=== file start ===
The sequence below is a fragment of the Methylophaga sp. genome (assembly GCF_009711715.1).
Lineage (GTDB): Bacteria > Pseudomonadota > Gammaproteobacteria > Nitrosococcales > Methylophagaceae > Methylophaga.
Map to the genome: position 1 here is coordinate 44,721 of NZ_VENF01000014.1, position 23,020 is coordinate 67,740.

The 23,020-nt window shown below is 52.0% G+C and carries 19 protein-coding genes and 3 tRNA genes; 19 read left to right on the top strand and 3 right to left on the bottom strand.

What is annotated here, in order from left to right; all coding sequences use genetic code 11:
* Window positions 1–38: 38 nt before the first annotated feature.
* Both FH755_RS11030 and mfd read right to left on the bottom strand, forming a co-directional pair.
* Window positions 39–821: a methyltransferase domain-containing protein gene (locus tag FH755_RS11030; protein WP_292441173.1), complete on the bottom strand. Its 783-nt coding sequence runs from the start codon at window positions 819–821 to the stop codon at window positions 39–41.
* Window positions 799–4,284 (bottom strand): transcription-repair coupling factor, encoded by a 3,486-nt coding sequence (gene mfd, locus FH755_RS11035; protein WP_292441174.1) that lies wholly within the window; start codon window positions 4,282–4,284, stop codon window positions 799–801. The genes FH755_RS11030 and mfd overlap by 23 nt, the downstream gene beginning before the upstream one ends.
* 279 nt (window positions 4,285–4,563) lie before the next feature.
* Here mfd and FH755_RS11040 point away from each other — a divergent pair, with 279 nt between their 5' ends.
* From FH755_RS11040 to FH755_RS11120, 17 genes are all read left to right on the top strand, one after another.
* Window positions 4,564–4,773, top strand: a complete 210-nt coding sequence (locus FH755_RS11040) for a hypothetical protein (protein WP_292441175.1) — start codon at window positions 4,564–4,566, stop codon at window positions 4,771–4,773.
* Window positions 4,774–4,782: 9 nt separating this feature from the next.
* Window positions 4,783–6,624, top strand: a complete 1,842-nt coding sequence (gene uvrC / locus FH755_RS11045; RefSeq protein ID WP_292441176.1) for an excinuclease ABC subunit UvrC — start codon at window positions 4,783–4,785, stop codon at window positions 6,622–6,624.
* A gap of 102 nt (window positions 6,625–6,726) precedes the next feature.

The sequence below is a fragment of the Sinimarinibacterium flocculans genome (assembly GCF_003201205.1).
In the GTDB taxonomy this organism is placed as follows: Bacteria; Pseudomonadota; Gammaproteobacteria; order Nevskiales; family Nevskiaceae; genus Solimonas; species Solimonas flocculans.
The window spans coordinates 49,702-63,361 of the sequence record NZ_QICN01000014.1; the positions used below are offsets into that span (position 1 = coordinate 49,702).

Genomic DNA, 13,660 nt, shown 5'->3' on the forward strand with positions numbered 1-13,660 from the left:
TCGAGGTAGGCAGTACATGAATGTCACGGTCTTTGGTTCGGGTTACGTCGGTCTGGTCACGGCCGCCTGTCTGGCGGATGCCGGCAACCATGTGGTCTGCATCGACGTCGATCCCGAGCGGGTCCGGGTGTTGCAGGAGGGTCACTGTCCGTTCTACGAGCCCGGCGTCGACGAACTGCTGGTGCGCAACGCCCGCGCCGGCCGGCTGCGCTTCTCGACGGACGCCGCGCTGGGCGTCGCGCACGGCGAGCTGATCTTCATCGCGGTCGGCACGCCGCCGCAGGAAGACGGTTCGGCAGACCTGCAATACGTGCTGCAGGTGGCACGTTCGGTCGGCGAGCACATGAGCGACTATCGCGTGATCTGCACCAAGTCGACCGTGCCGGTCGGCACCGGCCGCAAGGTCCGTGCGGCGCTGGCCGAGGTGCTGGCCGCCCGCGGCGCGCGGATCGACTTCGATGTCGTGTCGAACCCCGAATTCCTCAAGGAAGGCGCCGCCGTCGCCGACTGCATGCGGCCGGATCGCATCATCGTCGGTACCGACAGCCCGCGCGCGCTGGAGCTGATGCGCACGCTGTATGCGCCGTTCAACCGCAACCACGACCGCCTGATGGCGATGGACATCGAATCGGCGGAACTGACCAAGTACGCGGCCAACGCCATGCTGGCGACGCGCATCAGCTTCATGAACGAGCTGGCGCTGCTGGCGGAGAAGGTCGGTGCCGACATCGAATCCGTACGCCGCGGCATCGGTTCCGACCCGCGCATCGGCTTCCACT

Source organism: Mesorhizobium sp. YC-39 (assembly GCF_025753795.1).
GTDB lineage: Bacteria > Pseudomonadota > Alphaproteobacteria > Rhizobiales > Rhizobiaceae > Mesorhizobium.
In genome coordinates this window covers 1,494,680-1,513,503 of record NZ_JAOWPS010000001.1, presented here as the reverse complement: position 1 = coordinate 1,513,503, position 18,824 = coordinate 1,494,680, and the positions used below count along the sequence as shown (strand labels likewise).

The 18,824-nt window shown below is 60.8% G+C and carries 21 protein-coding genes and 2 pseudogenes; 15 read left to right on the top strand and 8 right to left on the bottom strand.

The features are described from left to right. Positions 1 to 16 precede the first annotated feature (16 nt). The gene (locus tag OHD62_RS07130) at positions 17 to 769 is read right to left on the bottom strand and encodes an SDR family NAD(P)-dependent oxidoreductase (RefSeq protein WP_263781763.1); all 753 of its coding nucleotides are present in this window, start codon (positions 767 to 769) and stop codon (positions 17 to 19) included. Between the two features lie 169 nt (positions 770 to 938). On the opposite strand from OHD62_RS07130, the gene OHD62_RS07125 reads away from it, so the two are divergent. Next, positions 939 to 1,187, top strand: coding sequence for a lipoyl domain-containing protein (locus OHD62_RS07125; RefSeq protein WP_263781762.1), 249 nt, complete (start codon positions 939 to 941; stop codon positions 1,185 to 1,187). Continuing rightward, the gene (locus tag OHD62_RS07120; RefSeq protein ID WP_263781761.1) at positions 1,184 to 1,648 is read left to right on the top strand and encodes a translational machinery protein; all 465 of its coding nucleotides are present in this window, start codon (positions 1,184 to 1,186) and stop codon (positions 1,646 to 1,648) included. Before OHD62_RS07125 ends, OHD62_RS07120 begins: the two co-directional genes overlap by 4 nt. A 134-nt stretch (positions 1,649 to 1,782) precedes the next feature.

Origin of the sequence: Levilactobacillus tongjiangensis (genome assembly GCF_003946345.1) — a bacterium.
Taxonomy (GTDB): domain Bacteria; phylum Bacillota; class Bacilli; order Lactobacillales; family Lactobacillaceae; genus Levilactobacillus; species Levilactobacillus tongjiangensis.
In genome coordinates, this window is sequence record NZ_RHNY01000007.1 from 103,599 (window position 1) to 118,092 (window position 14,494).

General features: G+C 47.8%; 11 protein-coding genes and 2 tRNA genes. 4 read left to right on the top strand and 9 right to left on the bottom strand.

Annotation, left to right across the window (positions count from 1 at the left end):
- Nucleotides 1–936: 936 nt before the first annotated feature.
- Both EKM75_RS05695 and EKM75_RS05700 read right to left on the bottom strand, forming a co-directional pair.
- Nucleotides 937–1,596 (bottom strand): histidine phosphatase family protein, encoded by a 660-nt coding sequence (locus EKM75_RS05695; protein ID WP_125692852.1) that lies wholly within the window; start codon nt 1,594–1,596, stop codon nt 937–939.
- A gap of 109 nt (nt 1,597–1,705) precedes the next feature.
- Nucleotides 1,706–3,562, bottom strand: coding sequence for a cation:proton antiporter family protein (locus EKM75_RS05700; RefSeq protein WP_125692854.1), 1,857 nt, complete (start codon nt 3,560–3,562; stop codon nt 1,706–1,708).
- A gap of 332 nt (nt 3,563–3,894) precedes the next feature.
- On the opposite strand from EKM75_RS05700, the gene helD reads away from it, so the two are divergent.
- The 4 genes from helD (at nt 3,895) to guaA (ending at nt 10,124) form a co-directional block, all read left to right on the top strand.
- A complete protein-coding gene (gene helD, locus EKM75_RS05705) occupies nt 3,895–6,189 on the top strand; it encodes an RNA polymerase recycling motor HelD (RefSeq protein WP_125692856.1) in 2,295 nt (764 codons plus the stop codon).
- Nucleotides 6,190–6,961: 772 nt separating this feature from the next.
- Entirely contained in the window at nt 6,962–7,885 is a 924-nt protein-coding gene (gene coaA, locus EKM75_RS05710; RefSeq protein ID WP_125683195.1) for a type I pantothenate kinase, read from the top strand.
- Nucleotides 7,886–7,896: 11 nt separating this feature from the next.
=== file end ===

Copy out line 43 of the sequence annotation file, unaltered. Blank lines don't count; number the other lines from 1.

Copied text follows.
- Nucleotides 7,886–7,896: 11 nt separating this feature from the next.